Re: DRAFT: debian-legal summary of the QPL
Glenn Maynard <firstname.lastname@example.org> wrote:
>On Fri, Jul 16, 2004 at 10:24:12AM +0100, Matthew Garrett wrote:
>> Because, to me, freedom is defined by the ability to do things. It being
>> difficult to do that thing does not restrict my freedom, it merely makes
>> it harder to assert it. I still have it.
>This seems to be an argument that even the most onerous technical
>restrictions in licenses should be accepted, as long as some workaround
>can be found--regardless of how much of a pain in the ass that workaround
>might be. I don't accept that. A license that goes out of its way to
>make freedoms hard to assert (possibly with the goal of preventing them
>from actually being asserted) shouldn't be considered free.
My rule of thumb would be that any technical restriction that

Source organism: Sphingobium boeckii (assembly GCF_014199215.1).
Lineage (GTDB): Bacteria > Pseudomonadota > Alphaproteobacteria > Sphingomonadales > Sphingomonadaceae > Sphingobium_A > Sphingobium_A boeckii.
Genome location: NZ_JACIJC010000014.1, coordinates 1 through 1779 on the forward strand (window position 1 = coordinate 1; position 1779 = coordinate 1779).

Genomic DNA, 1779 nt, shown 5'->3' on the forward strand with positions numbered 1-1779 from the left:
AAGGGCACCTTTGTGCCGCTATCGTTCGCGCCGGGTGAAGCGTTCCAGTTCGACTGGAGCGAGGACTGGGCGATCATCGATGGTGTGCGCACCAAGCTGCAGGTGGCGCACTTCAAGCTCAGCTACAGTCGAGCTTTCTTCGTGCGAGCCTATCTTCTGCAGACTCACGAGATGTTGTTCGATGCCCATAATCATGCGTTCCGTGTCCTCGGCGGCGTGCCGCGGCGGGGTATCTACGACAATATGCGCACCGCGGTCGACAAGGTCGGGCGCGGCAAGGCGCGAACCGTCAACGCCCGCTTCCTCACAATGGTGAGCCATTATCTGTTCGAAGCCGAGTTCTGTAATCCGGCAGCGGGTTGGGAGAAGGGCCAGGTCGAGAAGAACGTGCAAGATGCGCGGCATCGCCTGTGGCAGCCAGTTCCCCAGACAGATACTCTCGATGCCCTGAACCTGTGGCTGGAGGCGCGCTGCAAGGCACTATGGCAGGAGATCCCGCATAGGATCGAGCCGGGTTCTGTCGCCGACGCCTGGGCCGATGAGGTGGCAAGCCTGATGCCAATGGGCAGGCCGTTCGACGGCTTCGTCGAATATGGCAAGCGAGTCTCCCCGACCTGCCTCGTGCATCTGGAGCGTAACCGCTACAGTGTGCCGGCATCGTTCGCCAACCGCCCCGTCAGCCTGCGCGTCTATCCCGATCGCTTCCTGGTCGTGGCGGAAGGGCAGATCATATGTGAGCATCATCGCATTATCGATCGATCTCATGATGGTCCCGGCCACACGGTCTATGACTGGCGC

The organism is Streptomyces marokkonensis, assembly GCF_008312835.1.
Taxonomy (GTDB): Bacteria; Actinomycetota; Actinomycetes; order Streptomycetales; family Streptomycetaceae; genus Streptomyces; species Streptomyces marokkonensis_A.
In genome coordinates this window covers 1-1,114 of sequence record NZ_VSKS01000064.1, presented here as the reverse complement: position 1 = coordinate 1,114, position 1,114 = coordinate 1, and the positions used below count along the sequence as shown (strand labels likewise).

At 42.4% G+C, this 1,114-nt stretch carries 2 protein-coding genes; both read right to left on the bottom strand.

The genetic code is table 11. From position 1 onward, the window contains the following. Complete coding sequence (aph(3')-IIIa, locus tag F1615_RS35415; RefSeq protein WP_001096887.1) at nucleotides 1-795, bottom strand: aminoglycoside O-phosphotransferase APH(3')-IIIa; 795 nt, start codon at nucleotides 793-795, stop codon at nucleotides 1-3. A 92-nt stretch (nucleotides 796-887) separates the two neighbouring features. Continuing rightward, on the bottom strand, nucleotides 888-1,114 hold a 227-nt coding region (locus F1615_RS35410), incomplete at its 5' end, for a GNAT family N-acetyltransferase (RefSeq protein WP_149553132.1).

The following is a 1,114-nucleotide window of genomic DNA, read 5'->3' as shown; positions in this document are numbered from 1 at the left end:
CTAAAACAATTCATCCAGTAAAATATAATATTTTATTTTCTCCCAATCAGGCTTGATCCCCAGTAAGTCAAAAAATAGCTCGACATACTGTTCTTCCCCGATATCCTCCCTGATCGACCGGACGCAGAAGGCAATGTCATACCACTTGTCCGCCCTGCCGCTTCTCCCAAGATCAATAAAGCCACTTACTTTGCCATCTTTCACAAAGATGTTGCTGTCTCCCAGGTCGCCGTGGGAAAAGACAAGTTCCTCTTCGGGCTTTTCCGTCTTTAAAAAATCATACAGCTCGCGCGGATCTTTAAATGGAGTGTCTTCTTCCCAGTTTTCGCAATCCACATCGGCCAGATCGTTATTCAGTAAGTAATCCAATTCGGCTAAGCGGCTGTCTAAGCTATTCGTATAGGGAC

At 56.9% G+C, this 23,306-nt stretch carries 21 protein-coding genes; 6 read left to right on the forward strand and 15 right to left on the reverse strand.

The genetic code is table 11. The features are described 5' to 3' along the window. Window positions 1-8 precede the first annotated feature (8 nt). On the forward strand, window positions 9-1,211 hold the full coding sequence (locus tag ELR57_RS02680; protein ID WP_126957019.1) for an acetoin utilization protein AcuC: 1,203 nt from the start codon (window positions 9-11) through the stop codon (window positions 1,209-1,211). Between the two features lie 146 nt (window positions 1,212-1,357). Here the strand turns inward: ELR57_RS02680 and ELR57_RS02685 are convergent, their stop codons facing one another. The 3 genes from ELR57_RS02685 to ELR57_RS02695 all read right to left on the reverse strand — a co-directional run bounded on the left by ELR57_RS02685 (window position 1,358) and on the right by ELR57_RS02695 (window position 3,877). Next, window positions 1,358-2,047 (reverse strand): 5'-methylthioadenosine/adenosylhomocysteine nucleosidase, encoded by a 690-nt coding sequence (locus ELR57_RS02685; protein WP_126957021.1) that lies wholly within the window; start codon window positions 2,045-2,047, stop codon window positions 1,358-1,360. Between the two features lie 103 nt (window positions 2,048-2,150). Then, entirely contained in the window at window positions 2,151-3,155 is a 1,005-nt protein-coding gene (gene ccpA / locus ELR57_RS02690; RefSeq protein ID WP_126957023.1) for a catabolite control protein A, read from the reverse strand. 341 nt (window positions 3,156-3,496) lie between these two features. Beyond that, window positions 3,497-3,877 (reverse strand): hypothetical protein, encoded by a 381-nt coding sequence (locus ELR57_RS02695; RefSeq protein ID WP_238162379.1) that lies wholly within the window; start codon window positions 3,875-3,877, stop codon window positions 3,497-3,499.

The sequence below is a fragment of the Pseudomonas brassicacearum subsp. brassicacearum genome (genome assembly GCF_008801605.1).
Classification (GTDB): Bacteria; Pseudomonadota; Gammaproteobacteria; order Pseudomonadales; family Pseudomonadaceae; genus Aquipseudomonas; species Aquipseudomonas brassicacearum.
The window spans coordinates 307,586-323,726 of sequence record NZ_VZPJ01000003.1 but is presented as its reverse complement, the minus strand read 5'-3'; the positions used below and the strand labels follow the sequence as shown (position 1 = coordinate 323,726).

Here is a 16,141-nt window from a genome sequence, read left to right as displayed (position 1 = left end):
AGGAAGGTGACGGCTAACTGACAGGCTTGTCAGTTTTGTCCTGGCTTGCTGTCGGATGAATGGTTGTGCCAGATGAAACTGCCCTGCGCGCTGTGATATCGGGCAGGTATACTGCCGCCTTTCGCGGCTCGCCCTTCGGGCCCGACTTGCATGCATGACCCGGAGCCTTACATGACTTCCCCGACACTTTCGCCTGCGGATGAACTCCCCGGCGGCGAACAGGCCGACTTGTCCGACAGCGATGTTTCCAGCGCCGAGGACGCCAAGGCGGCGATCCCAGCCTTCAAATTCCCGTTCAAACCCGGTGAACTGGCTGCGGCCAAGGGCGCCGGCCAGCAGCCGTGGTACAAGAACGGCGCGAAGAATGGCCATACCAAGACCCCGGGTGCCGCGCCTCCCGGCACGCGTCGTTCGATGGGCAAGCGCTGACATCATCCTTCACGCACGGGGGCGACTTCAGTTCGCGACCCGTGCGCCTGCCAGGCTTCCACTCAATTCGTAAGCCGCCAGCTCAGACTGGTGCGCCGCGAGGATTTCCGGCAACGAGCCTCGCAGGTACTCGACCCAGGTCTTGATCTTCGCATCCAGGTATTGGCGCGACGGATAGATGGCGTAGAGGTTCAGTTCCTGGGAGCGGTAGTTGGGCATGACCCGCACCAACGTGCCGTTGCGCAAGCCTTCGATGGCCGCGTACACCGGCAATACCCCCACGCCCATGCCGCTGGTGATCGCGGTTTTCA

significantly reduces the set of people who can distribute modified
versions is probably non-free. For instance, patch clauses are fine
since anyone able to modify the code should be able to produce a patch -
a piece of code that required to to reverse engineer a large set of
obfuscated code in order to be able to generate a key from your modified
code to run it would be non-free.
>Making freedom harder to assert is restricting freedom.
The GPL makes it harder to assert freedom because you need to spend more
time investigating subtle license interactions. Making glib statements
is all well and good, but we accept all sorts of things that make
freedom harder to assert.
Matthew Garrett | email@example.com